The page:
The Atlanta Journal-Constitution reports on the issue of privacy and crime-scene photos:
Using the Georgia Open Records Act, a Hustler magazine writer recently requested crime-scene photos of Meredith Emerson, the Buford hiker who was stripped naked and decapitated in the North Georgia woods in 2008. […]
The [Emerson] family quickly obtained a temporary restraining order barring the photos’ release.
Georgia lawmakers acted almost as quickly as the Emerson family. House Bill 1322, the “Meredith Emerson Privacy Act,” would change the state’s open records law to prohibit public disclosure of gruesome crime-scene photos.
The matter has rekindled the debate over how to balance the rights of the public with those of crime victims and their families. […]
The version of the “Meredith Emerson Privacy Act” approved unanimously last week by the House Governmental Operations Committee appears to allow broad exemptions to the Georgia Open Records Act.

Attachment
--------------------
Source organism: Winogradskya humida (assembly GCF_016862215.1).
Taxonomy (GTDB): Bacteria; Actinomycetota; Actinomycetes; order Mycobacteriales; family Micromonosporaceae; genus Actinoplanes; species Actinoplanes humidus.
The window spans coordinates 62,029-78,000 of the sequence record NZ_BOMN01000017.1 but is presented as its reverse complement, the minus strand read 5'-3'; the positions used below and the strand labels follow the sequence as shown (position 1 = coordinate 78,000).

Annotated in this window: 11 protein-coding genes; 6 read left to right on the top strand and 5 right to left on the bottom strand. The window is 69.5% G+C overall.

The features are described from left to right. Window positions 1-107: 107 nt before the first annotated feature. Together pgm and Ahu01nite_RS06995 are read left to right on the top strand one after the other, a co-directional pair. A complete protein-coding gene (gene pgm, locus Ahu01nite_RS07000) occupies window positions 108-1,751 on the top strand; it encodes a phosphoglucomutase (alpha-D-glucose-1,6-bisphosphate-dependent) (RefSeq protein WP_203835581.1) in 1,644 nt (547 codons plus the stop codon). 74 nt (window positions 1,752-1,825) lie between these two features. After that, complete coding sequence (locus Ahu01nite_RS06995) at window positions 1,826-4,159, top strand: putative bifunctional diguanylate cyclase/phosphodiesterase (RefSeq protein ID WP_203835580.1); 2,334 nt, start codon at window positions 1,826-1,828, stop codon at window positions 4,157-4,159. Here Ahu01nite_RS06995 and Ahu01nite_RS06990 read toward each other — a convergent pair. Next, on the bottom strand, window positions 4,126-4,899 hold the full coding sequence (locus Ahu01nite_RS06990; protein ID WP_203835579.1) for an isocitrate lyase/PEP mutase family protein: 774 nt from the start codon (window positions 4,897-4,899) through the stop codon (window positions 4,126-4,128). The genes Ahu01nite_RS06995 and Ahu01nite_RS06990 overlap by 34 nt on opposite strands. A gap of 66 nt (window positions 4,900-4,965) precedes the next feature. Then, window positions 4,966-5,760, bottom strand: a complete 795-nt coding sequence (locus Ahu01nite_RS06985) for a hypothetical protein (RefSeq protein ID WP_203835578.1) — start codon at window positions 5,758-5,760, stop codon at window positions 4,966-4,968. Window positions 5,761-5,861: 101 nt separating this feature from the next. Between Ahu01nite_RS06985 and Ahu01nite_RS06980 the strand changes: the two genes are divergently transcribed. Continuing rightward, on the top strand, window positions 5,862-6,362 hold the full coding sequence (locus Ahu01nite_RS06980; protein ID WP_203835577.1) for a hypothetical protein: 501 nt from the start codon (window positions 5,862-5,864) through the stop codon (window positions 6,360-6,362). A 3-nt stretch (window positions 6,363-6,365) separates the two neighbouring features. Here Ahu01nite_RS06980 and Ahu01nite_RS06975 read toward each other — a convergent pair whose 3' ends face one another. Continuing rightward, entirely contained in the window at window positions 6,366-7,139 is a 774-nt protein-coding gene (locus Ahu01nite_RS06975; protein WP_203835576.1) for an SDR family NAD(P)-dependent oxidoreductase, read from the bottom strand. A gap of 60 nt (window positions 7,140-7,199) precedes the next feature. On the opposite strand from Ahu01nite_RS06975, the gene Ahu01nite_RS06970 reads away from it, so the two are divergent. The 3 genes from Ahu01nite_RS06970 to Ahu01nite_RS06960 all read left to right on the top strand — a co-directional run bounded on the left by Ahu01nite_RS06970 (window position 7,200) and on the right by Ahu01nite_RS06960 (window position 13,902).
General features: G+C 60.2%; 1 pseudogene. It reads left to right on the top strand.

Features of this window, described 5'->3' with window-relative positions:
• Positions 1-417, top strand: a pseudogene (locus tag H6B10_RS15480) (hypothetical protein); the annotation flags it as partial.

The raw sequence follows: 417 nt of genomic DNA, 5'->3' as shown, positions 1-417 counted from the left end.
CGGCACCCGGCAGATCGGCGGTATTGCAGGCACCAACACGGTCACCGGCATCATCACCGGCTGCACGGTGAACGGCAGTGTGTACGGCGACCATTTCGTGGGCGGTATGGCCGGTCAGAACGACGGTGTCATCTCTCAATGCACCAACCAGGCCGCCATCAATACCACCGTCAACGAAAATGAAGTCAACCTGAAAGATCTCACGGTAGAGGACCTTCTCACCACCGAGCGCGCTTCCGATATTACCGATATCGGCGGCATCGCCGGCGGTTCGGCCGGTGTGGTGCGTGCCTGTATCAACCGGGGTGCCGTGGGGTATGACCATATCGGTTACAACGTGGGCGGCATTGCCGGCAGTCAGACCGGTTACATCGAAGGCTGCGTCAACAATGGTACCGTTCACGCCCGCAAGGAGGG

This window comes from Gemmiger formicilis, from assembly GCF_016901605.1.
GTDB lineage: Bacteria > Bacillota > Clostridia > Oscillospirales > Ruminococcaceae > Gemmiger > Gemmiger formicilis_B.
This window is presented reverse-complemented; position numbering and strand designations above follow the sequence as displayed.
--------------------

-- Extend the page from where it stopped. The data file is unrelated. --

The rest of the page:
It would bar the disclosure of “crime scene materials which depict or describe a deceased person in a nude, bruised, bloodied or broken state with open wounds or in a state of dismemberment or decapitation.” This could be read to include not just crime-scene photos but also the police reports that describe such killings. […]
First Amendment lawyers say the public’s interest must be carefully balanced against the privacy interests of a crime victim’s family.
“Crime-scene photos are extremely important to reporters to better understand a crime,” said Miami lawyer Tom Julin, who represented the news media in the case involving the slain Gainesville college students. “They can serve an extremely important public service.”